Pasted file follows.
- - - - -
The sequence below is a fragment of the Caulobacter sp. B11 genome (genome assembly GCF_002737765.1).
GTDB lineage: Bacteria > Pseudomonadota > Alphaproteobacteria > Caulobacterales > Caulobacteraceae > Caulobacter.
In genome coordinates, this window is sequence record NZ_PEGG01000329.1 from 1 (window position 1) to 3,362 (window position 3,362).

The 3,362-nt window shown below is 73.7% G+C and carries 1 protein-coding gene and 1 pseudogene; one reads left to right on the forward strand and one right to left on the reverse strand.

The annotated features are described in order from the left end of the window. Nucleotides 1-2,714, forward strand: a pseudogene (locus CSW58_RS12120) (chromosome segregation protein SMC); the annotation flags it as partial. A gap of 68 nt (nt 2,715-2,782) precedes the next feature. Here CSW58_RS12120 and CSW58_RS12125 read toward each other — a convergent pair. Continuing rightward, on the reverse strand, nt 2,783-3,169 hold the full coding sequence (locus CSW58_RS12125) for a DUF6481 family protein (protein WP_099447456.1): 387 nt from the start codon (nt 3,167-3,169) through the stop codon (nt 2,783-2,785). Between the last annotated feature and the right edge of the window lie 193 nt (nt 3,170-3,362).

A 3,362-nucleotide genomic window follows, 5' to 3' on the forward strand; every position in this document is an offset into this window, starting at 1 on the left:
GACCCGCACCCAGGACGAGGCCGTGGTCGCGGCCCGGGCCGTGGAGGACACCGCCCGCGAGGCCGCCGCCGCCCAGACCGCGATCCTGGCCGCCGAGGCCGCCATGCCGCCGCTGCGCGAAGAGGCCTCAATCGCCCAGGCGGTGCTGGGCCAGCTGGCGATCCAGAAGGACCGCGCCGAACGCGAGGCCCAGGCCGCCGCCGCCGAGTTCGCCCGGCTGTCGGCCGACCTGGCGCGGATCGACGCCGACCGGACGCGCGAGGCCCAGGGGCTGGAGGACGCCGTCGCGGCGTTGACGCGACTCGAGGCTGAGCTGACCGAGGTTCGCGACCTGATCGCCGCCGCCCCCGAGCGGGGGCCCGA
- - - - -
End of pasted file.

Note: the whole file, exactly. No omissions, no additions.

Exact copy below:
The sequence below is a fragment of the Caulobacter sp. B11 genome (genome assembly GCF_002737765.1).
GTDB lineage: Bacteria > Pseudomonadota > Alphaproteobacteria > Caulobacterales > Caulobacteraceae > Caulobacter.
In genome coordinates, this window is sequence record NZ_PEGG01000329.1 from 1 (window position 1) to 3,362 (window position 3,362).

The 3,362-nt window shown below is 73.7% G+C and carries 1 protein-coding gene and 1 pseudogene; one reads left to right on the forward strand and one right to left on the reverse strand.

The annotated features are described in order from the left end of the window. Nucleotides 1-2,714, forward strand: a pseudogene (locus CSW58_RS12120) (chromosome segregation protein SMC); the annotation flags it as partial. A gap of 68 nt (nt 2,715-2,782) precedes the next feature. Here CSW58_RS12120 and CSW58_RS12125 read toward each other — a convergent pair. Continuing rightward, on the reverse strand, nt 2,783-3,169 hold the full coding sequence (locus CSW58_RS12125) for a DUF6481 family protein (protein WP_099447456.1): 387 nt from the start codon (nt 3,167-3,169) through the stop codon (nt 2,783-2,785). Between the last annotated feature and the right edge of the window lie 193 nt (nt 3,170-3,362).

A 3,362-nucleotide genomic window follows, 5' to 3' on the forward strand; every position in this document is an offset into this window, starting at 1 on the left:
GACCCGCACCCAGGACGAGGCCGTGGTCGCGGCCCGGGCCGTGGAGGACACCGCCCGCGAGGCCGCCGCCGCCCAGACCGCGATCCTGGCCGCCGAGGCCGCCATGCCGCCGCTGCGCGAAGAGGCCTCAATCGCCCAGGCGGTGCTGGGCCAGCTGGCGATCCAGAAGGACCGCGCCGAACGCGAGGCCCAGGCCGCCGCCGCCGAGTTCGCCCGGCTGTCGGCCGACCTGGCGCGGATCGACGCCGACCGGACGCGCGAGGCCCAGGGGCTGGAGGACGCCGTCGCGGCGTTGACGCGACTCGAGGCTGAGCTGACCGAGGTTCGCGACCTGATCGCCGCCGCCCCCGAGCGGGGGCCCGA